China and Breast Cancer: A Need for Education and Awareness Raising

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China has a population of over 1.3 billion people and is the world’s largest and most populated country. When you walk into any store in the United States, you can pick up most any item and you will find it is made in China. For the country to be so populous and so industrial, you would think the mindset related to breast cancer would be just as advanced. Originally I was going to research China and Japan. What I discovered about China has caused me to focus on this country.

As I researched breast cancer projects in China, I discovered an underlying shame held by women in China feel who are diagnosed with breast cancer. One study by the University of Hong Kong studied 423 women who had recently found lumps or were having breast symptoms of pain or other issues. Thirty-one percent of these women (132) ages 21 and older went on to be diagnosed with breast cancer. All of these women had delayed sharing the information of their concerns with their partners or a friend due to shame or embarrassment. In Hong Kong it is reported that 2,700 women each year are diagnosed with breast cancer and 500 of these women die. That is a high percentage of women dying with this disease and the reason was related to delay in seeking medical attention.

According to several articles, between 170,000 – 200,000 women are diagnosed with breast cancer in China each year. There is a push from leading hospitals and health facilities to promote education in breast cancer awareness. Chinese women incorporating western culture of eating high fat diets and increasing alcohol intake, along with the pollution in China are some factors for the rise in breast cancer in this country.

The culture comes into play with the shame women feel about having breast cancer. One 21 year old woman who developed breast cancer lost her boyfriend when he found out she had cancer. She then started a blog to bring awareness to this disease and to bring down walls of shame associated with the diagnosis. There are three high profile Chinese women who brought attention to breast awareness by doing tasteful photo shoots in the nude (major private areas nude, but not totally exposed) in an attempt to show women they have nothing to be ashamed of by coming forth with their diagnoses.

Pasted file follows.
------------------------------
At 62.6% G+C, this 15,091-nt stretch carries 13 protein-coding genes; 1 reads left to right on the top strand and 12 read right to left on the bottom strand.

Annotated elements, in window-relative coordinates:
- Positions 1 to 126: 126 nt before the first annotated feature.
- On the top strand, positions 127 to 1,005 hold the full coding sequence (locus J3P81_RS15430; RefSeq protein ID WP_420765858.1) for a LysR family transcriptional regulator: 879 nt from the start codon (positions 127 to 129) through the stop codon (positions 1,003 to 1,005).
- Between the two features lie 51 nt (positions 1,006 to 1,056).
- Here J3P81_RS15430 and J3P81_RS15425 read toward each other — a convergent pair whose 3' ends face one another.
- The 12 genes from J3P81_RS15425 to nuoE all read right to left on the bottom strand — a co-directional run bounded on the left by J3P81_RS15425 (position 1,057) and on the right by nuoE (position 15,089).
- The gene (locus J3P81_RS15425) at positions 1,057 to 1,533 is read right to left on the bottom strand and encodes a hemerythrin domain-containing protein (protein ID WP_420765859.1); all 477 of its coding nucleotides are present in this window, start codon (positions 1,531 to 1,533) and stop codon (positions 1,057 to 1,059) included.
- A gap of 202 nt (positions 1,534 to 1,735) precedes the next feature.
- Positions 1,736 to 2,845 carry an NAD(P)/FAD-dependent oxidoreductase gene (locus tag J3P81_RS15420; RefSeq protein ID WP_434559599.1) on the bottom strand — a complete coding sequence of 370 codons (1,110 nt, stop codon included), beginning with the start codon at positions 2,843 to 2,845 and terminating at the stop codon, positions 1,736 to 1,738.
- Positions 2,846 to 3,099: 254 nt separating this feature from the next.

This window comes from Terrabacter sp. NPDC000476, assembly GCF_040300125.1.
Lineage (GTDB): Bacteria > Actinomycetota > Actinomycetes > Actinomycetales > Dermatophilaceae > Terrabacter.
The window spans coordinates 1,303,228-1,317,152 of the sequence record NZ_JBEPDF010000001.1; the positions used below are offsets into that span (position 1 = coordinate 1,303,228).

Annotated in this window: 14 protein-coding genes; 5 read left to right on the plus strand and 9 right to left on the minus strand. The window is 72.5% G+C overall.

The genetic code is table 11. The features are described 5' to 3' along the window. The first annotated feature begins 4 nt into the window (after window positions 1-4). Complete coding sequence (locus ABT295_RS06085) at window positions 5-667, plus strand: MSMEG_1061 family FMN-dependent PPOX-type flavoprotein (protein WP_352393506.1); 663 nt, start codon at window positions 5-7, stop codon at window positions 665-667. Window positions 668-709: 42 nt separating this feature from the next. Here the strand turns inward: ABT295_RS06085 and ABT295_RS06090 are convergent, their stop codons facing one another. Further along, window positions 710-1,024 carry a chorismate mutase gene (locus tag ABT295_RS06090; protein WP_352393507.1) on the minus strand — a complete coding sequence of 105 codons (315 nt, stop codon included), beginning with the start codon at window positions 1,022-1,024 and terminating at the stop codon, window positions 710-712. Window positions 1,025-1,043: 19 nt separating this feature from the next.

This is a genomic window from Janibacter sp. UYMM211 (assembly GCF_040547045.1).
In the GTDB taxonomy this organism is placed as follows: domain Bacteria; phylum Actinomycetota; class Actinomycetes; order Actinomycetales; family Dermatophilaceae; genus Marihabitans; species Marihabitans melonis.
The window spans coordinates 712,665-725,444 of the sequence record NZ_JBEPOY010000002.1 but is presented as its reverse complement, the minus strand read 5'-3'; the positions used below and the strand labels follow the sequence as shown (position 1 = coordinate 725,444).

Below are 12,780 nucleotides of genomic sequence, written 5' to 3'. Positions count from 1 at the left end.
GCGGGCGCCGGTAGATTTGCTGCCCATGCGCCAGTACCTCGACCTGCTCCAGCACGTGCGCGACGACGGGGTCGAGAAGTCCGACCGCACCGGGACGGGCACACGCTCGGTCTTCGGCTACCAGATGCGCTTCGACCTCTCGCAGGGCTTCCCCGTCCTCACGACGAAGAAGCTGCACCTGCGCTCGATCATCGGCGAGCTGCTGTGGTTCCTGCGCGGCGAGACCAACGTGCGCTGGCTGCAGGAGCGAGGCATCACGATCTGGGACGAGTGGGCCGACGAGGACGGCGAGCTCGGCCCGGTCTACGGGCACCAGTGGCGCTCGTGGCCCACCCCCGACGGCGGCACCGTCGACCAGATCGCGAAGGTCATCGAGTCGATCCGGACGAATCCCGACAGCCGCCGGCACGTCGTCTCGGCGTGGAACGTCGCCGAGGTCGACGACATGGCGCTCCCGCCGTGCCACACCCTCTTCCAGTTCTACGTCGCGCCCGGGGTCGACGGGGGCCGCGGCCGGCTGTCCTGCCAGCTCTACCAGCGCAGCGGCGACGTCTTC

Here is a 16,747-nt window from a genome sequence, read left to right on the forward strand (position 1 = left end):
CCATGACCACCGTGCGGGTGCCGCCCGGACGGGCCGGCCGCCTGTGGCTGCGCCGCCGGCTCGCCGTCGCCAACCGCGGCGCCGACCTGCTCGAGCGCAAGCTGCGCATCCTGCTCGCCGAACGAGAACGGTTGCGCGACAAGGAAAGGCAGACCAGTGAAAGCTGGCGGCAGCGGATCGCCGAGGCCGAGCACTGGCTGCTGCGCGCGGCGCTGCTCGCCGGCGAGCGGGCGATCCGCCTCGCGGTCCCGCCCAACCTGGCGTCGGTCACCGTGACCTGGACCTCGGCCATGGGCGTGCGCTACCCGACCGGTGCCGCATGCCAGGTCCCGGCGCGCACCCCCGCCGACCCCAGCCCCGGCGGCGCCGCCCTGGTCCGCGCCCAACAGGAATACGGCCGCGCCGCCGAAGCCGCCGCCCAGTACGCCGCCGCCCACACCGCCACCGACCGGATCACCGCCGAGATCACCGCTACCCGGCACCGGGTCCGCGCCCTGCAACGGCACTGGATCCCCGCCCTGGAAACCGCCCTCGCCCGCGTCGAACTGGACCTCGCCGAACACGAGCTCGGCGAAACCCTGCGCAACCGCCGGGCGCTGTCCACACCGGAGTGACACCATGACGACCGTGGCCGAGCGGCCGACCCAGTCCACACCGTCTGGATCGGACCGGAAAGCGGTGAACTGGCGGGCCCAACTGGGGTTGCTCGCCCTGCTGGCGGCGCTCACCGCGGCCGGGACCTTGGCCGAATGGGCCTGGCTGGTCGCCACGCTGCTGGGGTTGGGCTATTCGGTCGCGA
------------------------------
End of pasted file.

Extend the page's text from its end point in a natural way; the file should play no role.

I am partnering with a woman here in the United States who has a popular breast cancer blog to develop educational tools for women in China to use during their cancer journey. This woman has a sister cancer awareness site she has partnered with in China, and the need for positive affirmation for the women is an overwhelming task. We will be developing literature which will be translated for these very precious women.

Joyce Harrell, RN, OCN is an Oncology Registered Nurse and Wellness Coach. Joyce provides education and workshops on a variety of subjects relating to the health and wellness of cancer patients and their families, as well as the general public. Joyce practices integrative care, which is adding (not replacing) integrative therapies to conventional medicine.

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An active part of the Mom It Forward team, Jyl primarily writes about parenting, social good, and all things travel related. In a past life, Jyl was an award-winning copywriter and designer of corporate training programs for Fortune 100 companies. Offline, Jyl is married to @TroyPattee; a mom to two teen boys and a beagle named #Hashtag; loves large amounts of cheese, dancing, and traveling; and lives in the beautiful Rocky Mountains. Topping her bucket list is the goal to visit 50 countries by the time she's 50.


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